Into the Sunset
Fred Nichols retires this year after decades of service to Bangor Raceway and Maine harness racing
story by Marvin Pave
Fred Nichols, who is officially retiring in November as race secretary at Bangor Raceway, was the right man in the right place at the right time when the track was in jeopardy of closing in the early 1990s.
Nichols, who had moved to Maine a decade earlier, owned Standardbreds that performed at Bangor, which is located in historic Bass Park.
So when the city council decided to stop operating the track, which opened in 1883, Nichols headed a 10-person group—Bangor Historic Track, Inc.—that bid successfully to take over.
Nichols, named general manager in 1993, had a lot of work to do.
“The place was dirty,” he said. “There was standing water in the barns, the roofs leaked, and many of the stall spaces were in disrepair.”
With expertise as a former small business executive, and former owner of minor league professional baseball teams, Nichols’ previous experience served him well.
“I operated Bangor then like a minor league baseball franchise, running promotions like a trip to Mexico or horse giveaways, because there was a lot of competition for the bettors’ dollar, like scratch-off lottery tickets,” said the Stratford, Conn., native. “But the track made a pretty good comeback for a few years.”
Mike Cushing, president of the Maine Harness Horsemen’s Association, said Nichols that first year “was wearing about six hats, everything from race secretary to custodian. If not for Fred’s motivation to save Bangor racing, I’m not sure we would still have it.”
There have been some important changes along the way and Nichols has been witness to all of them.
A percentage of the handle from an off-track betting parlor at Sonny Miller’s restaurant, across from the raceway on Main St., was an initial revenue boost. Then Shawn Scott, a Las Vegas developer, bought out Nichols and his partners and funded a successful state referendum in 2003 to allow slot machines at racetracks, but kept Nichols on as general manager.
Scott then sold the track to Penn National Gaming, Inc., which subsequently opened the Hollywood Casino Hotel & Raceway. The track is a quarter-mile from the hotel.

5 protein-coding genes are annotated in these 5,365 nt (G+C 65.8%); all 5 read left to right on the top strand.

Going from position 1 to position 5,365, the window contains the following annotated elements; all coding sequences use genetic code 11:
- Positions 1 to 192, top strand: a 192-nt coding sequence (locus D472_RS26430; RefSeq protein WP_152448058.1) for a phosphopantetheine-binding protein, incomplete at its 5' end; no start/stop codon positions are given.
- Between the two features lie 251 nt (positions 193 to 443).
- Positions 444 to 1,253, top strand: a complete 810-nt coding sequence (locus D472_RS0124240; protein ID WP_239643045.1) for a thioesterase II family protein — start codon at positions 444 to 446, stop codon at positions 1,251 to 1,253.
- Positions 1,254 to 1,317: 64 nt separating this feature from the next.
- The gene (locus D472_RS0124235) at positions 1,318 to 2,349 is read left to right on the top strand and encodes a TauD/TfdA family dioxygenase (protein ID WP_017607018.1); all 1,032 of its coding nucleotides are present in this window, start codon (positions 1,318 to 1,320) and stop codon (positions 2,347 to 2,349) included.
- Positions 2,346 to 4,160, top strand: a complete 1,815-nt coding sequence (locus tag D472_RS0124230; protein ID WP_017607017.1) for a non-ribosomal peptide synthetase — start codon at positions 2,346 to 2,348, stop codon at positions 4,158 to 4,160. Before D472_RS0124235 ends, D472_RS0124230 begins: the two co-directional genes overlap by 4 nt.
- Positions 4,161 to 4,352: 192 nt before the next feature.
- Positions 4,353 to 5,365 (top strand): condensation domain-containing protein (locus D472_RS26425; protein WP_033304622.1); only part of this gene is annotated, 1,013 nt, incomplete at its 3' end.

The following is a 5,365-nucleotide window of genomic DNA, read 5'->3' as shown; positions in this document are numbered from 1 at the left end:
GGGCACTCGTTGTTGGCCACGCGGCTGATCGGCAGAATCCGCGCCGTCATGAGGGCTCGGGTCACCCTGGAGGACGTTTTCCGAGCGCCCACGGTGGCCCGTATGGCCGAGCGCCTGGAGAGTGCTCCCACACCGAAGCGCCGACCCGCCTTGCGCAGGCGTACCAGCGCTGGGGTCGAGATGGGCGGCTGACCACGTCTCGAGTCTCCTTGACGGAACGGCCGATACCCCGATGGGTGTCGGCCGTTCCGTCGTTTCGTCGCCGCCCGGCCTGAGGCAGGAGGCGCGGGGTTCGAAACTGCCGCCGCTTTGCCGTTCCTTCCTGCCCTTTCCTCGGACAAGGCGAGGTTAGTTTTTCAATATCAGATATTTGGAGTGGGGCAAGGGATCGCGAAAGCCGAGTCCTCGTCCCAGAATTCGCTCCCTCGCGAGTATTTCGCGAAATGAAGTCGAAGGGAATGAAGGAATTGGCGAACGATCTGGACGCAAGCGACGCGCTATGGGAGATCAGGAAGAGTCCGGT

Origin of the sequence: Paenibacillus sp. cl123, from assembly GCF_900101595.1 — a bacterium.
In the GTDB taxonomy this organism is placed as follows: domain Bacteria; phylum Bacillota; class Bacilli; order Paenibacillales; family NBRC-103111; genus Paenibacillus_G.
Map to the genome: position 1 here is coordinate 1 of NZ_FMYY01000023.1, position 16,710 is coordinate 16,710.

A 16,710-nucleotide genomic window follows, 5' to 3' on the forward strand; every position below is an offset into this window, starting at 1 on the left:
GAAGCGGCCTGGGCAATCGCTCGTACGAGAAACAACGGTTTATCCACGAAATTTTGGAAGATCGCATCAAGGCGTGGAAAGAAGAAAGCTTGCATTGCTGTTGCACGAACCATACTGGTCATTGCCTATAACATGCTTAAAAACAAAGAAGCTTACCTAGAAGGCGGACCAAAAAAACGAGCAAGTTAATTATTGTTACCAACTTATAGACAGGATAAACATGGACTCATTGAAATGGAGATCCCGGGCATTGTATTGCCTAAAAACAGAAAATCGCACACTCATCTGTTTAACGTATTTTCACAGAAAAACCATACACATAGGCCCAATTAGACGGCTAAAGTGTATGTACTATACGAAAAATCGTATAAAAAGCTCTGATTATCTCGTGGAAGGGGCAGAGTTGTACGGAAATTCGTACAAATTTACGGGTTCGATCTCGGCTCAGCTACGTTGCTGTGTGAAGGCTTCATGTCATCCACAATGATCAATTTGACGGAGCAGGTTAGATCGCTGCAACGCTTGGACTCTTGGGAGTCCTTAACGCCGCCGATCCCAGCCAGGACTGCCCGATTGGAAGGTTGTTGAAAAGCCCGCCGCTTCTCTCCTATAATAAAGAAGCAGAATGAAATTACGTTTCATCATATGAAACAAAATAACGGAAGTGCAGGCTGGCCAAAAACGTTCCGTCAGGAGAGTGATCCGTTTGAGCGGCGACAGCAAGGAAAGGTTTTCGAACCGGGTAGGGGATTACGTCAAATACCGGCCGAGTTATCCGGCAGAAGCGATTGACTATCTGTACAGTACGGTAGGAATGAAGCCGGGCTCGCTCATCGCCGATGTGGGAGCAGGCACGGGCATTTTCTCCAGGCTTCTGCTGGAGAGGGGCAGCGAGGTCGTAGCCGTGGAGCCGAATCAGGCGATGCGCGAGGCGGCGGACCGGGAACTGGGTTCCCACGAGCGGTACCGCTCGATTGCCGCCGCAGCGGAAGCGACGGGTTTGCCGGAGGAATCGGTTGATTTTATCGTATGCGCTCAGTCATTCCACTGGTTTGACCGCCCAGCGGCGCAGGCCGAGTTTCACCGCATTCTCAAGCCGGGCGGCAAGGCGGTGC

“Fred has been our local guru when it comes to institutional knowledge,” said Penn National Vice President Chris McErlean. “He has such a unique background in so many areas that every conversation with him, I learn something new.”
McErlean praised Nichols for his “yeoman’s work” to keep harness racing in Bangor afloat “in good times and in bad. He has a good business sense, but is also sympathetic to those who put on the show. Finding that right balance is always difficult, but Fred always seems to find a way to make it work.”
Mike Hopkins, manager of live racing at the raceway, called Nichols a resource and a mentor, while general manager Jose Flores said Nichols’ dedication, determination and love for the sport have been pivotal in the renaissance of downtown Bangor.
In 2010, Nichols was inducted into the New England Harness Writers Hall of Fame, and a new $1 million barn at the raceway was dedicated in his name. The program for that ceremony noted that “in this way, we will celebrate a man who was instrumental in the preservation of Bangor’s historic track as well as Maine’s harness racing industry.”
Nichols, a USTA District 9 (New England) director, has helped establish a program to assist Standardbreds in need. He has been honored twice as the Maine Harness Horsemen’s Association Track Executive of the Year.
A 1961 graduate of Fairfield Prep in Connecticut, Nichols, while attending New York University, sold tip sheets at Roosevelt Raceway and recalled, “I didn’t know anything about harness racing. But I could hear the crowd roaring—they used to draw 30,000 fans on a Friday night—so I sold out my sheets and went inside.”